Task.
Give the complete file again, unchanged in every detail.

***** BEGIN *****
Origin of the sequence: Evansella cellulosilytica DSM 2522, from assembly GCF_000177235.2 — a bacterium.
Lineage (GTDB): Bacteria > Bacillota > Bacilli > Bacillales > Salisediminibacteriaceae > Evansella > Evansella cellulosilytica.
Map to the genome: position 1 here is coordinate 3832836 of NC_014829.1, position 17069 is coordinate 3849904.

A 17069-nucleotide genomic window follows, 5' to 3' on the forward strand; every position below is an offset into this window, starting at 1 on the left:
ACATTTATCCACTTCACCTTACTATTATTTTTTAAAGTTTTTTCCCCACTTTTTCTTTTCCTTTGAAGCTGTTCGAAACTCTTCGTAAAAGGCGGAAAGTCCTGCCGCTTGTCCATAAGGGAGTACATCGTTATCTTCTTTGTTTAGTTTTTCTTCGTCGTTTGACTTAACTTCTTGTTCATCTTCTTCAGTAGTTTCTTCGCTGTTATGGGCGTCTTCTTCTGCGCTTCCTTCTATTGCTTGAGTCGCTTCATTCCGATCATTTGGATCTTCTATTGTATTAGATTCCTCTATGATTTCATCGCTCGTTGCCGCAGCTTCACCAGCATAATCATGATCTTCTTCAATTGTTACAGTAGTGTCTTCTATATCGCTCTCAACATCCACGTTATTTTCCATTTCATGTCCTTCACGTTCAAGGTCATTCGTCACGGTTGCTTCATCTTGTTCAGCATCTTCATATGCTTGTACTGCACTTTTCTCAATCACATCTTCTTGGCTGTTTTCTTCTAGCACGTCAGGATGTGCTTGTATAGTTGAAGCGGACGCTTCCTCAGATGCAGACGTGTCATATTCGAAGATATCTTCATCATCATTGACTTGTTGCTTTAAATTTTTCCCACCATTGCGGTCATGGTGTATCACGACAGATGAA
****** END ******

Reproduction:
Origin of the sequence: Evansella cellulosilytica DSM 2522, from assembly GCF_000177235.2 — a bacterium.
Lineage (GTDB): Bacteria > Bacillota > Bacilli > Bacillales > Salisediminibacteriaceae > Evansella > Evansella cellulosilytica.
Map to the genome: position 1 here is coordinate 3832836 of NC_014829.1, position 17069 is coordinate 3849904.

A 17069-nucleotide genomic window follows, 5' to 3' on the forward strand; every position below is an offset into this window, starting at 1 on the left:
ACATTTATCCACTTCACCTTACTATTATTTTTTAAAGTTTTTTCCCCACTTTTTCTTTTCCTTTGAAGCTGTTCGAAACTCTTCGTAAAAGGCGGAAAGTCCTGCCGCTTGTCCATAAGGGAGTACATCGTTATCTTCTTTGTTTAGTTTTTCTTCGTCGTTTGACTTAACTTCTTGTTCATCTTCTTCAGTAGTTTCTTCGCTGTTATGGGCGTCTTCTTCTGCGCTTCCTTCTATTGCTTGAGTCGCTTCATTCCGATCATTTGGATCTTCTATTGTATTAGATTCCTCTATGATTTCATCGCTCGTTGCCGCAGCTTCACCAGCATAATCATGATCTTCTTCAATTGTTACAGTAGTGTCTTCTATATCGCTCTCAACATCCACGTTATTTTCCATTTCATGTCCTTCACGTTCAAGGTCATTCGTCACGGTTGCTTCATCTTGTTCAGCATCTTCATATGCTTGTACTGCACTTTTCTCAATCACATCTTCTTGGCTGTTTTCTTCTAGCACGTCAGGATGTGCTTGTATAGTTGAAGCGGACGCTTCCTCAGATGCAGACGTGTCATATTCGAAGATATCTTCATCATCATTGACTTGTTGCTTTAAATTTTTCCCACCATTGCGGTCATGGTGTATCACGACAGATGAA